DiverSE Coffee [Alejandro Gomez]: Hiding in the Crowd: an Analysis of the Effectiveness of Browser Fingerprinting at Large Scale

Abstract

We are pleased to have Alejandro Gomez as a speaker for our next DiverSE Coffee,entitled Hiding in the Crowd: an Analysis of the Effectiveness of BrowserFingerprinting at Large Scale.In his latest work, also the topic of hispresentation, Alejandro uncovers some insights about the effectiveness ofbrowser fingerprinting and the fragileness of non-unique fingerprints.He alsowarns about the evolution trend of current web technologies and its impact onbrowser fingerprinting.Enters Alejandro: Browser fingerprinting is a statelesstechnique, which consists in collecting a wide range of data about a devicethrough browser APIs. Past studies have demonstrated that modern devices presentso much diversity that fingerprints can be exploited to identify and track usersonline. With this work, we want to evaluate if browser fingerprinting is stilleffective at uniquely identifying a large group of users when analyzing millionsof fingerprints over a few months. We analyze 2,067,942 browser fingerprintscollected from one of the top 15 French websites. The observations made on thisnovel dataset shed a new light on the ever-growing browser fingerprintingdomain. The key insight is that the percentage of unique fingerprints in thisdataset is much lower than what was reported in the past: only 33.6% offingerprints are unique by opposition to over 80% in previous studies. We showthat non-unique fingerprints tend to be fragile. If some features of thefingerprint change, it is very probable that the fingerprint will become unique.We also confirm that the current evolution of web technologies is benefitingusers’ privacy significantly as the removal of plugins brings down substantivelythe rate of unique desktop machines.This work will be presented at the 2018 WebConference, in April.Until then, you must come see his presentation. It is heldin roomMarkov, Thursday,April 5, at1 p.m.

Date
Event
DiverSE coffee
Location
Rennes, France
We are pleased to have Alejandro Gomez as a speaker for our next DiverSE Coffee, entitled "Hiding in the Crowd: an Analysis of the Effectiveness of Browser Fingerprinting at Large Scale".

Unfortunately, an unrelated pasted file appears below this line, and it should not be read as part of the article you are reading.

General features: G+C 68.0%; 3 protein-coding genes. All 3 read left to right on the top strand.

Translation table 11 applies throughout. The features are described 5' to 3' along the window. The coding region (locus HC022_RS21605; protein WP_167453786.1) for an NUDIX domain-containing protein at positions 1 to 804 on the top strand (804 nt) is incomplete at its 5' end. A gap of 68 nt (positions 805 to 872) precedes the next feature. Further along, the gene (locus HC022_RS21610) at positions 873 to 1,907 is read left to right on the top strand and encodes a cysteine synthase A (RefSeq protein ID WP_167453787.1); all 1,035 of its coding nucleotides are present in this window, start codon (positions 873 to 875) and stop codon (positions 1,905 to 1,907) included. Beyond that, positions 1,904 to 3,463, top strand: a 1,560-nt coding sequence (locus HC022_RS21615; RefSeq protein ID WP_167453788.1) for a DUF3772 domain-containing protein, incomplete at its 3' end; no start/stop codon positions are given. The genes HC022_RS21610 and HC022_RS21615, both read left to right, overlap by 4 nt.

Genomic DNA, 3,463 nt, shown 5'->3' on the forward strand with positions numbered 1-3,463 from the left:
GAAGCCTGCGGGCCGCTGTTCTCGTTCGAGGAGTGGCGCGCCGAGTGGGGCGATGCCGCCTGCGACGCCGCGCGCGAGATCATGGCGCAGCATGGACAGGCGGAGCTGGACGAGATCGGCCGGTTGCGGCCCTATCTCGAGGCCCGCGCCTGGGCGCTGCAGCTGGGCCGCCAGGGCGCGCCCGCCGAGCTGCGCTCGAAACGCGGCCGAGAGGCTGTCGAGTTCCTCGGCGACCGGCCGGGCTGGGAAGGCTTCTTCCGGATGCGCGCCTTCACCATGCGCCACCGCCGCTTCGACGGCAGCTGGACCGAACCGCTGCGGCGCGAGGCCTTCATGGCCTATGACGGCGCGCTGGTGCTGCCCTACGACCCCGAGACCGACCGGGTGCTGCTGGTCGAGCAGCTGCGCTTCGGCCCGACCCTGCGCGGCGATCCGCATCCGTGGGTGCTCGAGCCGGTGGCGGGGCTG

In his latest work, also the topic of his presentation, Alejandro uncovers some insights about the effectiveness of browser fingerprinting and the fragileness of non-unique fingerprints.
He also warns about the evolution trend of current web technologies and its impact on browser fingerprinting.
 
Enters Alejandro: "Browser fingerprinting is a stateless technique, which consists in collecting a wide range of data about a device through browser APIs. Past studies have demonstrated that modern devices present so much diversity that fingerprints can be exploited to identify and track users online. With this work, we want to evaluate if browser fingerprinting is still effective at uniquely identifying a large group of users when analyzing millions of fingerprints over a few months. We analyze 2,067,942 browser fingerprints collected from one of the top 15 French websites. The observations made on this novel dataset shed a new light on the ever-growing browser fingerprinting domain. The key insight is that the percentage of unique fingerprints in this dataset is much lower than what was reported in the past: only 33.6% of fingerprints are unique by opposition to over 80% in previous studies. We show that non-unique fingerprints tend to be fragile. If some features of the fingerprint change, it is very probable that the fingerprint will become unique. We also confirm that the current evolution of web technologies is benefiting users’ privacy significantly as the removal of plugins brings down substantively the rate of unique desktop machines."
This work will be presented at the 2018 Web Conference, in April.
Until then, you must come see his presentation. It is held in room Markov, Thursday, April 5, at 1 p.m.